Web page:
Q: How does a community change? It's hard to take the first step when the parents, the teachers and the schools are afraid to let go first.

A: Take a community approach. Consider the public school district, local mental health practitioners, law enforcement, clergy across various religions, the youth themselves and parents and coaches - in other words, a wraparound approach. Then ask, "Who are we as a community? How do we want kids in our community to feel living here? What are we all going to do to re-route this thing?" There is inertia around these behaviors. It's like a big barge on the ocean and it takes a lot of effort to move that barge just slightly in another direction: It takes many small efforts. There can be a lot of information-gathering, sharing cross-pollination and learning. In other words, no one is singing out who has to go first. Remember, as parents, we are supposed to be spending the years 0-18 teaching our kids how to function without us. If we are over-parenting, we have completely lost sight of the end goal. When instead we keep doing things for them, we end up with adult children who can't fend for themselves.

Q: What do you think about grading portals?

A: I think the portal is ruining the relationships between kids and parents, parents and teachers and kids and teachers. I think it should only be open at the end of each quarter, not every moment of the day. I think schools that allow constant access are abdicating their roles as educators and are just turning over information constantly to parents, as if the parents are their overseers. This is another aspect of the 24/7 surveillance that is harming kids. Everyone is forgetting that it's up to the child to learn and turn in homework, and the only way they learn is by feeling the sting of not having turned it in. This is the kid's responsibility.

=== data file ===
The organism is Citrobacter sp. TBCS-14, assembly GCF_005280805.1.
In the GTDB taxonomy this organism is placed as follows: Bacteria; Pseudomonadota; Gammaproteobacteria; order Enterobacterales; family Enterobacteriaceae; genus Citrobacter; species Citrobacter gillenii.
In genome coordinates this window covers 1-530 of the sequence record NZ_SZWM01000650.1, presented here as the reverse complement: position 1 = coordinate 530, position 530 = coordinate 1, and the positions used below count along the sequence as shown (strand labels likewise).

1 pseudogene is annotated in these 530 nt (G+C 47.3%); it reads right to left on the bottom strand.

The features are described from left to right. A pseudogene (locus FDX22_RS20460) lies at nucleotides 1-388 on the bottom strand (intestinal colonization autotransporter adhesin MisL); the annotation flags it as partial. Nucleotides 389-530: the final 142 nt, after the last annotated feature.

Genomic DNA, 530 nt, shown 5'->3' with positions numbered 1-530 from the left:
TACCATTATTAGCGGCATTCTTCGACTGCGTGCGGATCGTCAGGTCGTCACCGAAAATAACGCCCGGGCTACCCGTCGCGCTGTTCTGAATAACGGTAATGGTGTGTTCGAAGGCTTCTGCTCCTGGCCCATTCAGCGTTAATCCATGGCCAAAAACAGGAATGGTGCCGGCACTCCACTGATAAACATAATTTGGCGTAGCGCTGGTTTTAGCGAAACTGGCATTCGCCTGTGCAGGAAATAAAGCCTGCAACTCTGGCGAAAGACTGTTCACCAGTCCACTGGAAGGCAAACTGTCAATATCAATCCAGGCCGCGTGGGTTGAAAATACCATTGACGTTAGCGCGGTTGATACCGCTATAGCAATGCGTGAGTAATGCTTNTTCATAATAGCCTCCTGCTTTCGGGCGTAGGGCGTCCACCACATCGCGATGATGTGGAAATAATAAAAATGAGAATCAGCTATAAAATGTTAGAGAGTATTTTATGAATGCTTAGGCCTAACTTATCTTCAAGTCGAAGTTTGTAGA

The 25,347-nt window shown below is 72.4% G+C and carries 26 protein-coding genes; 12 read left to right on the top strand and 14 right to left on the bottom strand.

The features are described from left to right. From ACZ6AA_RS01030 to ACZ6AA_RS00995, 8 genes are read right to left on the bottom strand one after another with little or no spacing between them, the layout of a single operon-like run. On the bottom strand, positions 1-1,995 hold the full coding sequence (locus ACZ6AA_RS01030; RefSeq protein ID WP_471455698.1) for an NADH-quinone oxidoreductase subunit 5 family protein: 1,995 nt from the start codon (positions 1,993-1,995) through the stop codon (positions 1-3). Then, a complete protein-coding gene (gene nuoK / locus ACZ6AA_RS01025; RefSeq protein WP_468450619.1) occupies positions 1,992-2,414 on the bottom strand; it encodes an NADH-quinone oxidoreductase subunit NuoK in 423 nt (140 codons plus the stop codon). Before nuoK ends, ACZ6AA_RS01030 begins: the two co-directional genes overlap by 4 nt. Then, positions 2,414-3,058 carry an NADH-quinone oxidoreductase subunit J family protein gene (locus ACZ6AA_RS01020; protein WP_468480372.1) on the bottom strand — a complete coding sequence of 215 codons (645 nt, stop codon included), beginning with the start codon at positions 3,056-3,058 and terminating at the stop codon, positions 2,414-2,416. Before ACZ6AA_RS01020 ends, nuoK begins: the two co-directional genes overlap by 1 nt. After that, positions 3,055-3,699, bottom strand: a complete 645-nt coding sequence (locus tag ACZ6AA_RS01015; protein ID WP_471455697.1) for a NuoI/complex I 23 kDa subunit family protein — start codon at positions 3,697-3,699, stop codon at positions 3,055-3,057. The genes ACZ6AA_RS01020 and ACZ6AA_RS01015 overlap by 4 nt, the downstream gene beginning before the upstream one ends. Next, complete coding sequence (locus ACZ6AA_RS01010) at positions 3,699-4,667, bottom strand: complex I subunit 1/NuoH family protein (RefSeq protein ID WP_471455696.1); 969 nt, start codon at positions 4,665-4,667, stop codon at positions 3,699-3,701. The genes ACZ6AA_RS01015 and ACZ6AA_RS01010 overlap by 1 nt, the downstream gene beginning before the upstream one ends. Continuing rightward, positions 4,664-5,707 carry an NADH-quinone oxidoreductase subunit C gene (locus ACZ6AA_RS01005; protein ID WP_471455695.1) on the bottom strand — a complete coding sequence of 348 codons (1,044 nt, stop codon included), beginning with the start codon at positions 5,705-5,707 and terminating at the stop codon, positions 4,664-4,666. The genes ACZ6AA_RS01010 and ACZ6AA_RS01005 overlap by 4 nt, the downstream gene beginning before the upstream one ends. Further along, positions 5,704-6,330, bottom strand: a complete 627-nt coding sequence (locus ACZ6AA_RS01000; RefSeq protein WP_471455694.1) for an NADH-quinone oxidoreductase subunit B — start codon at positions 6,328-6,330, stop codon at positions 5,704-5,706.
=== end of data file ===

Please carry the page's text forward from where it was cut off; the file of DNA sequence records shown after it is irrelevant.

Q: What then is the parent's role in homework?

A: The family sets the expectation: "We do our homework in this family." Create a clean space - a desk or a table - and a certain set of hours in the afternoon or evening for homework. Parents provide the environment to support homework completion, but that homework is the kid's responsibility.

Q: How do parents stop over-functioning?